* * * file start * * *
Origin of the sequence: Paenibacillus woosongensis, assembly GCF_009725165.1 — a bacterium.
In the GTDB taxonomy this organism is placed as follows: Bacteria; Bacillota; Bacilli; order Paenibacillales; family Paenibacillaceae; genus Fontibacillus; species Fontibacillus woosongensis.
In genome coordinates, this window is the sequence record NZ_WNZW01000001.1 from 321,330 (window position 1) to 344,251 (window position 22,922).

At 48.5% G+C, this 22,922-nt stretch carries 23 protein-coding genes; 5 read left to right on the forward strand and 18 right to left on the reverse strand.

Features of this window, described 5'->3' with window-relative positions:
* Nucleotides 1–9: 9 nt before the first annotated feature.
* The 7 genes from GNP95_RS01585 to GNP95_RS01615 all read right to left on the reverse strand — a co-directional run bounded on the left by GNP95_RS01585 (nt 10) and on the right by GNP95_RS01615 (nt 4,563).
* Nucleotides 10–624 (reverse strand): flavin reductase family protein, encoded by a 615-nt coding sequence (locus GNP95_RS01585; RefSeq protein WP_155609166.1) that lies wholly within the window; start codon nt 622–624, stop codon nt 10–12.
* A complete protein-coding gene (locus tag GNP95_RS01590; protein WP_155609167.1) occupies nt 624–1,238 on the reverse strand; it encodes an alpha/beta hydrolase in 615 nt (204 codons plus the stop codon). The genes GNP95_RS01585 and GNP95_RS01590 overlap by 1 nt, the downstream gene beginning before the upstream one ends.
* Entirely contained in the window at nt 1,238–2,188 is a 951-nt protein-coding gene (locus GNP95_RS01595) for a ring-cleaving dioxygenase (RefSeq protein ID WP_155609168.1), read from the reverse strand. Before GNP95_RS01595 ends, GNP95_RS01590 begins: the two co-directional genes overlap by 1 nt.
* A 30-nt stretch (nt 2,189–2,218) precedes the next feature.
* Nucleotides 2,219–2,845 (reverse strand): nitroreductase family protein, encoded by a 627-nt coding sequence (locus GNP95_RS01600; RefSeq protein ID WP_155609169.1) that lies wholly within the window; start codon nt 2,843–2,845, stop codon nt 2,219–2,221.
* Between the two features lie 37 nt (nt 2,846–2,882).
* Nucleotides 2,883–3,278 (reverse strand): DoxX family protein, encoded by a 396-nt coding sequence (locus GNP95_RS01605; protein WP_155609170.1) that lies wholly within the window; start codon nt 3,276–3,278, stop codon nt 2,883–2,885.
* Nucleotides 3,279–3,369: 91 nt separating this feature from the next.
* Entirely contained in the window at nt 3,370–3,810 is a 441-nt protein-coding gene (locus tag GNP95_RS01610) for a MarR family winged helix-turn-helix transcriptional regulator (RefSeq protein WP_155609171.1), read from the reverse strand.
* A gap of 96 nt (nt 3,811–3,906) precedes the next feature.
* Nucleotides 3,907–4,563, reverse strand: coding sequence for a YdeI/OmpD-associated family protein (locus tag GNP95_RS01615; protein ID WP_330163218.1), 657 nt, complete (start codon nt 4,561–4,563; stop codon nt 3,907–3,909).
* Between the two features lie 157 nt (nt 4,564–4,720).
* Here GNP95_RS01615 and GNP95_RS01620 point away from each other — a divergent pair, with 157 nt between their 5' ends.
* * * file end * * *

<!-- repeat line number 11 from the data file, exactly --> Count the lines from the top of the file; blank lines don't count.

* A 30-nt stretch (nt 2,189–2,218) precedes the next feature.